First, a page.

Friday, July 24, 2009

Glass


I lost my childhood home but Jeannette Walls never had one. She lived in cars, on the street, in tents, in shacks. This is an astonishing story of a family and the children who survived their often insane, yet insanely creative and brilliant parents. The Glass Castle by Jeannette Walls (Scribner, 2005).

If you've read it, tell me your thoughts. Did you want to strangle the mother? the father? or embrace them?

9 comments:

  1. Jennifer JeffersonJuly 24, 2009 at 10:16 AM

    Jessica,
    Someone gave me that book a couple years ago but I haven't read it yet. I don't know why--I love memoirs and read two recently: Kiss by Kathryn Harrison, and Mary Karr's The Liar's Club. The Glass Castle will be next--I trust your recommendations.

    Anyway, speaking of memoirs--based on your last post and other things I've read that you've written, you should be writing one. You have a magical way of taking what is personal and making it universal.

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  2. Jennifer,
    When I read this book, I didn't think it was real. Every other incident in her childhood was crazy crazy, and yet it is told with sanity. I'd love to know what you think of it when you read it. I've not yet read the two books you've mentioned and will put them on my list.

    As for memoirs--thanks for your encouragement. I'm thinking about my proposal again. Maybe it's time to pull it out.

    Jessica

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  3. I loved this book and was amazed at the resilience of Jeannette Walls -- not to mention her forgiveness and acceptance of her parents. It's been a while since I read the book, but I recall that she seemed to focus on the perfect details to tell her story concisely, and that the story always moved forward at a good pace.

    Not only did she not have the stability of a home in the physical sense, she didn't have a home in the emotional sense. If I remember correctly, it was her writing that saved her and pulled her out of extreme poverty since her writing talent enabled her to get scholarships and an education, and from there she was able to make a living as a journalist. She is definitely a survivor, and she seemed to be able to tell the story at the right distance from the past. She tells it with compassion, not anger.

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  4. Jessica - testing away here!

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  5. Billie,
    Glad you could finally get on!

    To everyone else who may have tried to leave comments this past week and whose comments, like Billie's, seemed to have disappeared into thin air--do try again soon. I made an adjustment and it helped Billie post. Hopefully, it will work for you too.

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  6. I was interested in this post because it’s not often I disagree or get to play devil’s advocate but I had a strong reaction to this book when I read it and much to my shock, here it is: I felt it could have been so much more…so much so that I was actually pissed by what I considered terrible editing.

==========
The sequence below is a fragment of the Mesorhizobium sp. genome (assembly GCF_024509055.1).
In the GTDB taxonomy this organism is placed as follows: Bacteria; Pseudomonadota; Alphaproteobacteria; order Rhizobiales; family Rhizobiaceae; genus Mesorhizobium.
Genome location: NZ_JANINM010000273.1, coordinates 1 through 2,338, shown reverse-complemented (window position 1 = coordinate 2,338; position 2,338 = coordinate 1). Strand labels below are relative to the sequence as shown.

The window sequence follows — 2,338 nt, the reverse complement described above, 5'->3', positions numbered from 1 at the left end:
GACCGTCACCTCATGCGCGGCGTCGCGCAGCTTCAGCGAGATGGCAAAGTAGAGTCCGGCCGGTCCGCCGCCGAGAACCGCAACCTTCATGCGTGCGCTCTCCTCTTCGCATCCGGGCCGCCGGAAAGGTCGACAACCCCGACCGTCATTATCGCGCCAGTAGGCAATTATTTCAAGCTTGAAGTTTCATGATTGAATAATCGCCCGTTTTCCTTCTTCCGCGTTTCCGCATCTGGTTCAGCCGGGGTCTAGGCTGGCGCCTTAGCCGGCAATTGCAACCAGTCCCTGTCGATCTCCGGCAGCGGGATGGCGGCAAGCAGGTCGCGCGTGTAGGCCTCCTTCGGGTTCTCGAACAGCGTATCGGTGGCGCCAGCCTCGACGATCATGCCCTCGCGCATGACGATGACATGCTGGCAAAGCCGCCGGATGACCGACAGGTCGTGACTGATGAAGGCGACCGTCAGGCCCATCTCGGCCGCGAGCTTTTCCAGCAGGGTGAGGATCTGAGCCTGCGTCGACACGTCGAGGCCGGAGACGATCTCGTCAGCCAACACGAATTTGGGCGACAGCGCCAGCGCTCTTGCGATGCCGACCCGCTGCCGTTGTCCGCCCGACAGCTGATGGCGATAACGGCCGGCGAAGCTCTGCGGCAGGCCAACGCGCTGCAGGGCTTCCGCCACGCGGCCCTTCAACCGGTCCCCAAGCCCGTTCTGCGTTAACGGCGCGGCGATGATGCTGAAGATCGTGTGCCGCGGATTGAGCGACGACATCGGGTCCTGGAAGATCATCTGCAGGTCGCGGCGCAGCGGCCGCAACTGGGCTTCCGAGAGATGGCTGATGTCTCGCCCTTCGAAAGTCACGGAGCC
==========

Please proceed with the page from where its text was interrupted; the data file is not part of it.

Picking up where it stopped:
This was loaned to me by a friend and I grabbed it to read on the train to New York. I had no idea what it was about nor did I read the back cover or anything about the author – when I took it with me to NY it was because it was the only book in the house I hadn’t read and as I said, a friend had just given it to me with a strong recommendation.

    So after I’m a couple of chapters in, I start thinking: This book does not seem like a novel; it’s more like a memoir, and I really do not like the style of the narration…it feels detached, like it’s a newspaper article. It was then I checked the book jacket and could not believe I nailed it – not only was it a memoir, but the writer was a journalist.

    Missing in this book was raw emotion or feeling. This narrator was no one I particularly wanted to spend time with. She didn’t make me feel sympathetic…and under the circumstances, I should have wanted to smother her with affection.

    The end was rushed – we had to wade through chapter after chapter of the same old, same old…then suddenly she’s married, divorced, and married again? After such a traumatic childhood, wouldn’t you have wanted to know about her capacity to love?

    The narrator’s voice was a dull monotone to me. And yet I will say she was fantastic about writing detail. Yes, I was in that home in Arizona; I was in that metal tub; I winced when the cat was…never mind. But again, that’s all this was…a series of well-writen descriptive events without any characters to really love or even any sparkling dialogue.

    Just my two cents and probably the first time I’ve had the guts to disagree with anyone but I was really pissed after I read this book. I wished I were her editor – I would have had her write this so differently and with such a better ending.

    So no one else feels this way at all?

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  7. Robin,
    Whew! My eyes popped when I read what you thought about this book. I did feel enraged, but not about the book in general; I was furious with the mother. I thought she was the most destructive force ever. I don't want to spoil the reading for those who haven't read this, but I blame much of what happened to the family on the mother. Behind it all, there is terrible sadness. How does a child justify what she had to live with? and Saw? Even as an adult, how can the narrator make ammends? I suppose that is called maturity or transformation or enlightment.

    Thanks for venting!

    Jessica

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